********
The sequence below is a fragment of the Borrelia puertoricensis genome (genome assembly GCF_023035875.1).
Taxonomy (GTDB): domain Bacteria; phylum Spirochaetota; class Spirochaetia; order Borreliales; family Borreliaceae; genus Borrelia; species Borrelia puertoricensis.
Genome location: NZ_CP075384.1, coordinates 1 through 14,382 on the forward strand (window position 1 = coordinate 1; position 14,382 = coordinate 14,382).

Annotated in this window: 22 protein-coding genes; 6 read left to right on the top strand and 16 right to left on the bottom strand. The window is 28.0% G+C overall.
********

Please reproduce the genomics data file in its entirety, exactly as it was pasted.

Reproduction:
The sequence below is a fragment of the Borrelia puertoricensis genome (genome assembly GCF_023035875.1).
Taxonomy (GTDB): domain Bacteria; phylum Spirochaetota; class Spirochaetia; order Borreliales; family Borreliaceae; genus Borrelia; species Borrelia puertoricensis.
Genome location: NZ_CP075384.1, coordinates 1 through 14,382 on the forward strand (window position 1 = coordinate 1; position 14,382 = coordinate 14,382).

Annotated in this window: 22 protein-coding genes; 6 read left to right on the top strand and 16 right to left on the bottom strand. The window is 28.0% G+C overall.